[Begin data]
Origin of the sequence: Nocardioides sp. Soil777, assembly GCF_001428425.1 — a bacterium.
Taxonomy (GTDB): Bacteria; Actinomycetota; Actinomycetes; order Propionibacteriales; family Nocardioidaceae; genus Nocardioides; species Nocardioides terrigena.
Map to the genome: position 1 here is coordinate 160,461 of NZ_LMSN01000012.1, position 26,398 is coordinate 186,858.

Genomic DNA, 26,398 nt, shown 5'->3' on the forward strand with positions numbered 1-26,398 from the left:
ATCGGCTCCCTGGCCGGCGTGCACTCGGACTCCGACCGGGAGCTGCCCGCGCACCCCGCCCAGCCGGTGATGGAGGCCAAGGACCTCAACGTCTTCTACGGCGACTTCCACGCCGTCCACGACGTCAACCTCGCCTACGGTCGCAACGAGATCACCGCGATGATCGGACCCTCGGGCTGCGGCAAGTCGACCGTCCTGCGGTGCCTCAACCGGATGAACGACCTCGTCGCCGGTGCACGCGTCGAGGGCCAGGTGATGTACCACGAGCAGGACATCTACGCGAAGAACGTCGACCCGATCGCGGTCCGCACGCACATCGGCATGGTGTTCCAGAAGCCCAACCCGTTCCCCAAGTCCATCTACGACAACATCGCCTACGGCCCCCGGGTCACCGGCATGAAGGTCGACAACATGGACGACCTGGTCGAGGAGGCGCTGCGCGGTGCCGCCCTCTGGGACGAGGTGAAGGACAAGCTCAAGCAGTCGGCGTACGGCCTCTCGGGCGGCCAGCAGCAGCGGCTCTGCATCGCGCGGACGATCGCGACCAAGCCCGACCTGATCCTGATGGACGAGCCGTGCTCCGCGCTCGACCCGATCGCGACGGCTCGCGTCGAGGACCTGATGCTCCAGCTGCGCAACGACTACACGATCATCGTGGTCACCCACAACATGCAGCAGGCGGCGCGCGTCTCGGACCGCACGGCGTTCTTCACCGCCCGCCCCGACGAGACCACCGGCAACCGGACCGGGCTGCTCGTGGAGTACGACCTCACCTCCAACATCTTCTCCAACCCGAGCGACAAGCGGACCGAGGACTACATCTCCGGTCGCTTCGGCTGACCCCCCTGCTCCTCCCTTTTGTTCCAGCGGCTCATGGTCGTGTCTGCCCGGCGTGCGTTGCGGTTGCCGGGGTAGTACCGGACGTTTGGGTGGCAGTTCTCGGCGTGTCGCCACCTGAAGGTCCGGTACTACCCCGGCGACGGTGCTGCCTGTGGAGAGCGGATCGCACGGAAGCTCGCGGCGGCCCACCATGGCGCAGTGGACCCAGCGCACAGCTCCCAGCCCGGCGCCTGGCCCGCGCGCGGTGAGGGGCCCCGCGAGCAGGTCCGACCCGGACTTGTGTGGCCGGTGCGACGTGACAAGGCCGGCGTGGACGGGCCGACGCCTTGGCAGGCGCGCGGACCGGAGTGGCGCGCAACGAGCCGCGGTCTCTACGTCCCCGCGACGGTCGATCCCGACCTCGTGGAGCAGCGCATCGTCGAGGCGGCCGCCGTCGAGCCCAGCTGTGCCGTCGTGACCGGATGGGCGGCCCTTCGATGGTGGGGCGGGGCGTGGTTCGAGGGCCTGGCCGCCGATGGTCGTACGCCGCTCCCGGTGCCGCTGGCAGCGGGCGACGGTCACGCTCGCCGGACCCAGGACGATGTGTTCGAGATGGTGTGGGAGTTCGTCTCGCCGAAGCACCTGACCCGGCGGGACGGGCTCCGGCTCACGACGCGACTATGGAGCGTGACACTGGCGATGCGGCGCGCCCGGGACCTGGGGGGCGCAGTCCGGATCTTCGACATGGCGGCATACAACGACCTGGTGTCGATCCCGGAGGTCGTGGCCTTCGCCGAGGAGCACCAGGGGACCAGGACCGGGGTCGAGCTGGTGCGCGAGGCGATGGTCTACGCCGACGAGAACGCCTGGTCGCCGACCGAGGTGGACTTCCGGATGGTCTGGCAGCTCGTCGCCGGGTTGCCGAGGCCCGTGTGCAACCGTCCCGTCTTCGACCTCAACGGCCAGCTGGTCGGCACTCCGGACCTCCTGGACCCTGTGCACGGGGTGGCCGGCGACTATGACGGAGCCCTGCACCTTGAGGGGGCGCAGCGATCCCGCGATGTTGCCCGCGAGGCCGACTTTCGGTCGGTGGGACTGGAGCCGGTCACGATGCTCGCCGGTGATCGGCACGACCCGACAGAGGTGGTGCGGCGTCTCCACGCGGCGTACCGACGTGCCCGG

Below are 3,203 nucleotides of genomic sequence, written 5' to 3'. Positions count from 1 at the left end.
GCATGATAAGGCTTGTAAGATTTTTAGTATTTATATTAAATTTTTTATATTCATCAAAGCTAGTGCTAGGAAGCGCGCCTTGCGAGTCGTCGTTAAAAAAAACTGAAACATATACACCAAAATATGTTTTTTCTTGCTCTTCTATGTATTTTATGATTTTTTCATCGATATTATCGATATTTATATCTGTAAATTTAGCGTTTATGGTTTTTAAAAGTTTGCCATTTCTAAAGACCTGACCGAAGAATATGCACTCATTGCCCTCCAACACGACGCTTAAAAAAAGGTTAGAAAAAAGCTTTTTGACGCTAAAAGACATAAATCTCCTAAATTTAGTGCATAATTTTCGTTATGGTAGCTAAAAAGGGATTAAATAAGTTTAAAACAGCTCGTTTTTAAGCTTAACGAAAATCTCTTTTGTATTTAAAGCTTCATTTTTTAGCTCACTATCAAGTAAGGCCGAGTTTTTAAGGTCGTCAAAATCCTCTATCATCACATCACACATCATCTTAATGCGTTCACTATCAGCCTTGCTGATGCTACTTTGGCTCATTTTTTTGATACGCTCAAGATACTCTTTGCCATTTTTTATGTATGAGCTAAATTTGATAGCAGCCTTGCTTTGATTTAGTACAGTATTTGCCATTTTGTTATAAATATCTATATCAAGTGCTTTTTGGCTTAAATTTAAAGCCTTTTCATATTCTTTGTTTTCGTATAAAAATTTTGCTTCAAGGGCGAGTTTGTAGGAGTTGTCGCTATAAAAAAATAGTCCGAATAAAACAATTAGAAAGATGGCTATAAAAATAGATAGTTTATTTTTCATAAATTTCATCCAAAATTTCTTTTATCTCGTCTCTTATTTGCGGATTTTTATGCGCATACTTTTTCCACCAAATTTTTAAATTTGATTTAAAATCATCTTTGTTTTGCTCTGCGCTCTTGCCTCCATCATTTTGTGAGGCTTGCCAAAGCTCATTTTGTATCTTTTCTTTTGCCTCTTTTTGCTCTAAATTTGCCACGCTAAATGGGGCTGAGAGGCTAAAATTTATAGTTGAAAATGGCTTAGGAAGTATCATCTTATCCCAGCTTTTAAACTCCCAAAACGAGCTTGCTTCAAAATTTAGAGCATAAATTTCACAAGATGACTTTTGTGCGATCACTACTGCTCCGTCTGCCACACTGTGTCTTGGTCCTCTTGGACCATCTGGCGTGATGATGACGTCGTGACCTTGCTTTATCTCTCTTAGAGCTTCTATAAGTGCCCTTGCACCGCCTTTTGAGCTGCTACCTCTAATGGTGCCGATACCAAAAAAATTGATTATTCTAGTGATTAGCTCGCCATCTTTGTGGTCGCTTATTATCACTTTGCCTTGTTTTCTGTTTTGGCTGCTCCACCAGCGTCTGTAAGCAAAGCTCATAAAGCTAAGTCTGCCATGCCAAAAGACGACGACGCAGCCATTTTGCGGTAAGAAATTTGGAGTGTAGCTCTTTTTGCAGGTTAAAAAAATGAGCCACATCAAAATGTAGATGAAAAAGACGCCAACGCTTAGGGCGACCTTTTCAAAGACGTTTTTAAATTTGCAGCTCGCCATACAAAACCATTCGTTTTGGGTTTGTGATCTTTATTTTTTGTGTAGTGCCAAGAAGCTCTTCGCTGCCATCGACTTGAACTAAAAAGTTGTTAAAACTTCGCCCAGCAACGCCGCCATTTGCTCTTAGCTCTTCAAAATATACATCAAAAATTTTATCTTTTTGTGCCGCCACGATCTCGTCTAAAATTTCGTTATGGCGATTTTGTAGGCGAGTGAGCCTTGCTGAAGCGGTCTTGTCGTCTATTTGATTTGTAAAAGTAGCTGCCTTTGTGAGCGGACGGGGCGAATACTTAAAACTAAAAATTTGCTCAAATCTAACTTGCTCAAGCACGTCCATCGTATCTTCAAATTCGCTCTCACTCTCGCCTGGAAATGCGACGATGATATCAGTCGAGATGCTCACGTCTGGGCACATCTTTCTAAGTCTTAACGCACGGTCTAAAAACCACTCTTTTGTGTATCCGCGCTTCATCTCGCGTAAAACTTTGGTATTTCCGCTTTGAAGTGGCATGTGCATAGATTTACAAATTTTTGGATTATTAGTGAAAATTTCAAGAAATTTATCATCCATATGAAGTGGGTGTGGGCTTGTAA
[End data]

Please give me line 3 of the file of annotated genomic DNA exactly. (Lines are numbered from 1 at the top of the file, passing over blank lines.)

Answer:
Map to the genome: position 1 here is coordinate 160,461 of NZ_LMSN01000012.1, position 26,398 is coordinate 186,858.